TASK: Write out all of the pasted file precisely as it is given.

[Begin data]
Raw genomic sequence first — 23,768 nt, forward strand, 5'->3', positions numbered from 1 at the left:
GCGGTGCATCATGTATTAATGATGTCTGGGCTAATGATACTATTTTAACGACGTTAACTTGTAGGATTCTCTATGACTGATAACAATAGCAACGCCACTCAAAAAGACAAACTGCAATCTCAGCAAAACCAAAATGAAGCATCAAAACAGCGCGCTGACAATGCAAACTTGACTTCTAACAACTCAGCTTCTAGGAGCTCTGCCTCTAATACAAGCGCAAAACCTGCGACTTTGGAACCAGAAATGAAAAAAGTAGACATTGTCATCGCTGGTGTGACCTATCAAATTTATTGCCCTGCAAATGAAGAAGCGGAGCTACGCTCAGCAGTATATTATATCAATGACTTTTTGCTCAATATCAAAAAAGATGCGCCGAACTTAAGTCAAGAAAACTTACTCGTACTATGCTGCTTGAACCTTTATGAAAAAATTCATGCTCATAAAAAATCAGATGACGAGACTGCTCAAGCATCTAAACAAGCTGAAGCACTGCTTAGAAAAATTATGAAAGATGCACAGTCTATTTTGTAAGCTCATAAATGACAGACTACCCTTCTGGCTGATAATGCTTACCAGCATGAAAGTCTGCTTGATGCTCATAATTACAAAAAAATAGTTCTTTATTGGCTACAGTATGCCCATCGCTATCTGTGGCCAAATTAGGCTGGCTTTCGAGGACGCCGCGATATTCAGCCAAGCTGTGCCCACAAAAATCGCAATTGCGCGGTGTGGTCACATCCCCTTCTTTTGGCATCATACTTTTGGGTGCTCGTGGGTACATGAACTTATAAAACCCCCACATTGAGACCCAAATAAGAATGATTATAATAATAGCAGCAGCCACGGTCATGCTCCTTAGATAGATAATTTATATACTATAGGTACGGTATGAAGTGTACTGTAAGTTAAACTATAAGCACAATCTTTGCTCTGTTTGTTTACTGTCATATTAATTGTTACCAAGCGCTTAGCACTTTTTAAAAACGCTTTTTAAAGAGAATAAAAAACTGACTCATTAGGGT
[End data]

Raw genomic sequence first — 23,768 nt, forward strand, 5'->3', positions numbered from 1 at the left:
GCGGTGCATCATGTATTAATGATGTCTGGGCTAATGATACTATTTTAACGACGTTAACTTGTAGGATTCTCTATGACTGATAACAATAGCAACGCCACTCAAAAAGACAAACTGCAATCTCAGCAAAACCAAAATGAAGCATCAAAACAGCGCGCTGACAATGCAAACTTGACTTCTAACAACTCAGCTTCTAGGAGCTCTGCCTCTAATACAAGCGCAAAACCTGCGACTTTGGAACCAGAAATGAAAAAAGTAGACATTGTCATCGCTGGTGTGACCTATCAAATTTATTGCCCTGCAAATGAAGAAGCGGAGCTACGCTCAGCAGTATATTATATCAATGACTTTTTGCTCAATATCAAAAAAGATGCGCCGAACTTAAGTCAAGAAAACTTACTCGTACTATGCTGCTTGAACCTTTATGAAAAAATTCATGCTCATAAAAAATCAGATGACGAGACTGCTCAAGCATCTAAACAAGCTGAAGCACTGCTTAGAAAAATTATGAAAGATGCACAGTCTATTTTGTAAGCTCATAAATGACAGACTACCCTTCTGGCTGATAATGCTTACCAGCATGAAAGTCTGCTTGATGCTCATAATTACAAAAAAATAGTTCTTTATTGGCTACAGTATGCCCATCGCTATCTGTGGCCAAATTAGGCTGGCTTTCGAGGACGCCGCGATATTCAGCCAAGCTGTGCCCACAAAAATCGCAATTGCGCGGTGTGGTCACATCCCCTTCTTTTGGCATCATACTTTTGGGTGCTCGTGGGTACATGAACTTATAAAACCCCCACATTGAGACCCAAATAAGAATGATTATAATAATAGCAGCAGCCACGGTCATGCTCCTTAGATAGATAATTTATATACTATAGGTACGGTATGAAGTGTACTGTAAGTTAAACTATAAGCACAATCTTTGCTCTGTTTGTTTACTGTCATATTAATTGTTACCAAGCGCTTAGCACTTTTTAAAAACGCTTTTTAAAGAGAATAAAAAACTGACTCATTAGGGT